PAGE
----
4.335 out of 5 from 153 votes
In Japan, where tampering with the body of one who has passed is taboo, Shinjyuro provides a rare service: as an embalmer, he restores the body of the deceased to a beautiful state, giving the family a chance to say goodbye face to face during the funeral. Amongst those in the know, he is considered one of the best in his trade in Japan, showing exceptional technical skill as well as consideration for the grieving family. Embalming can be heartbreaking work, but on top of that, Shinjyuro also faces the prejudice cast upon him by the general public due to his misunderstood profession. It's no wonder, then, that he has a pathological addiction to physical affection…
Recently died and have unfinished business? The Kurosagi Corpse Delivery Service is your ticket to a worry-free, eternal rest! Made up of spirit communicator Kuro; embalmer Keiko; leader Ao; body dowser Makoto; and Yuji, a boy who communicates with aliens through a hand puppet, the group handles everything from suicides to murders with ease. Whether you need a message delivered or want vengeance for your death, the Kurosagi Corpse Delivery Service can help you out - for a price. And while the team often has to end up working on a volunteer basis, they'll still get the job done with a sarcastic smile!
Kurosagi and Embalmer are PERFECT recommendations for each other. Each follows a person (or group of people) and their interactions with the dead - for Embalmer, embalming the dead; for Kurosagi, bringing the dead to their final resting place. While Kurosagi has more humor than Embalmer, each will DEFINITELY appeal to the same fans.
I find the Embalmer and Kurosagi Corpse Delivery Service to be like two sides of the same coin. Both deal with death, and more specifically, those who work in the 'Death Industry'. While Kurosagi focuses on a group helping the dead after their passing, the Embalmer is more about helping the living after a love one has died. While there is more dark humour and you get to see more of the gory details in Kurosagi, I reckon that if you enjoyed one of these, you will like the other.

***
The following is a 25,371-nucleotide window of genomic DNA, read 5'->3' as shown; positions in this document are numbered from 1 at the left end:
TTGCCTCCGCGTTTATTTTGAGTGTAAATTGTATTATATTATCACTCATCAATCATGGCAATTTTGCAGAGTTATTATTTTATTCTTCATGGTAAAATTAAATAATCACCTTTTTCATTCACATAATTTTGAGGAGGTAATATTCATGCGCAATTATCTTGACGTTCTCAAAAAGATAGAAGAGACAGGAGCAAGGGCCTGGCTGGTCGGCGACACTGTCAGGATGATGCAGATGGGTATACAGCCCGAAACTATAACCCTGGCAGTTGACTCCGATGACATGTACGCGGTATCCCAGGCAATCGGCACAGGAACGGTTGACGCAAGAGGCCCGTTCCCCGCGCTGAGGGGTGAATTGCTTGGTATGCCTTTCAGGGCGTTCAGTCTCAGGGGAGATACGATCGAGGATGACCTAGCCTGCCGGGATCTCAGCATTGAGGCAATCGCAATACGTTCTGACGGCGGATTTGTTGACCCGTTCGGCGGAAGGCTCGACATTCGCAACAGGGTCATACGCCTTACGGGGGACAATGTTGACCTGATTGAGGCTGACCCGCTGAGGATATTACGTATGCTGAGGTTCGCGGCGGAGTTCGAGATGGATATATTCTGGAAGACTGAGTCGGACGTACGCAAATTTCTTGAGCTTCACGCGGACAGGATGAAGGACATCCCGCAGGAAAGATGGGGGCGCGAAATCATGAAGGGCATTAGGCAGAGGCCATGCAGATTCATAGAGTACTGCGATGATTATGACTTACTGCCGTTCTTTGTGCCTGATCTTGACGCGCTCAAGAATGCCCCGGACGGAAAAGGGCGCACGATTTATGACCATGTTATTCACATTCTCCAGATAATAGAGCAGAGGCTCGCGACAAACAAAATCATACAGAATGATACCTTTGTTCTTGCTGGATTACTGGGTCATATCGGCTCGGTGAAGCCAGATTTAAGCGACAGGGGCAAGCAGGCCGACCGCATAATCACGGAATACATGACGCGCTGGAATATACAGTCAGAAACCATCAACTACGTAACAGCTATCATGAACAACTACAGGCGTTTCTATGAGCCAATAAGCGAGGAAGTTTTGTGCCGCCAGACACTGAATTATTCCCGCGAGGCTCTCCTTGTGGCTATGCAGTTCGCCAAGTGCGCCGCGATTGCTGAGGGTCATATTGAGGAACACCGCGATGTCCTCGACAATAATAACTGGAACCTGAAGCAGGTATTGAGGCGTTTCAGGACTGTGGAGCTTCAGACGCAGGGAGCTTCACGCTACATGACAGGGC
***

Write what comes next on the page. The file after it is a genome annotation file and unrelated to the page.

In the not-so-distant future, public order has broken down in Japan and 'Organ Invaders' hunt out recently-deceased bodies to sell their parts. To help retain dignity for the victims’ families, regional employees known as 'Funeral Welcomers' are dispatched to keep the bodies safe from harm; however, these workers are underpaid, have little respect, and risk their lives each day for the dead. Kaoru Jinnai and Yusuke Yamazaki are two such Funeral Welcomers who, from day to day, protect those who have died while also inadvertently helping out the living in the process.
When Akira Narikawa was a boy, he communicated with the spirits of the swords that passed through his house. The grandson of a famous sword smith, he has grown to be a young man who doesn’t want to inherit the family business, and attends school instead. But Akira soon finds himself in the company of swords and their spirits once more, and with his special talents and kindness he always is able to calm what evil lies in wait. In addition to meeting new friends, Akira will touch the lives of many – both the living, and the dead.
Katana and The Embalmer have a very similar feel. Both involve a character who interacts with the dead (or supernatural spirits) and is misunderstood by those around them. While not entirely similar in plot, both have a similar tone (not too lighthearted but not too dark - though Embalmer is the darker of the two) and will appeal to the same fans.
Black-clad, bespectacled Kuro wanders the land with nothing but a large coffin and bat named Sen at her side. During her travels Kuro finds Nijuku and Sanju, two abandoned experiments of a long-gone professor, and takes them along on her journey. Together, they move from place to place, experiencing the joys and hardships of life along the way - for the townspeople always tend to think Kuro is a witch, has bad intentions, or worse…
Embalmer is quite darker than Kuro, but both star a brooding lead who's misunderstood completely. Supernatural elements take a toll in both series; if you liked one, trust me that you'd probably enjoy the other.
All murdered souls arrive in limbo at the Gate of Grudges, where the Gatekeeper, Izuko, presents them with a choice: they may pass through the Gate into Heaven; they may cling to life on Earth and remain a ghost there forever; or, they may haunt and kill one person in exchange for eternal damnation. As each spirit passes before the Izuko she is bound to explain these options and impartially accept their decision; what will each choose? Peace, or spending an eternity in Hell?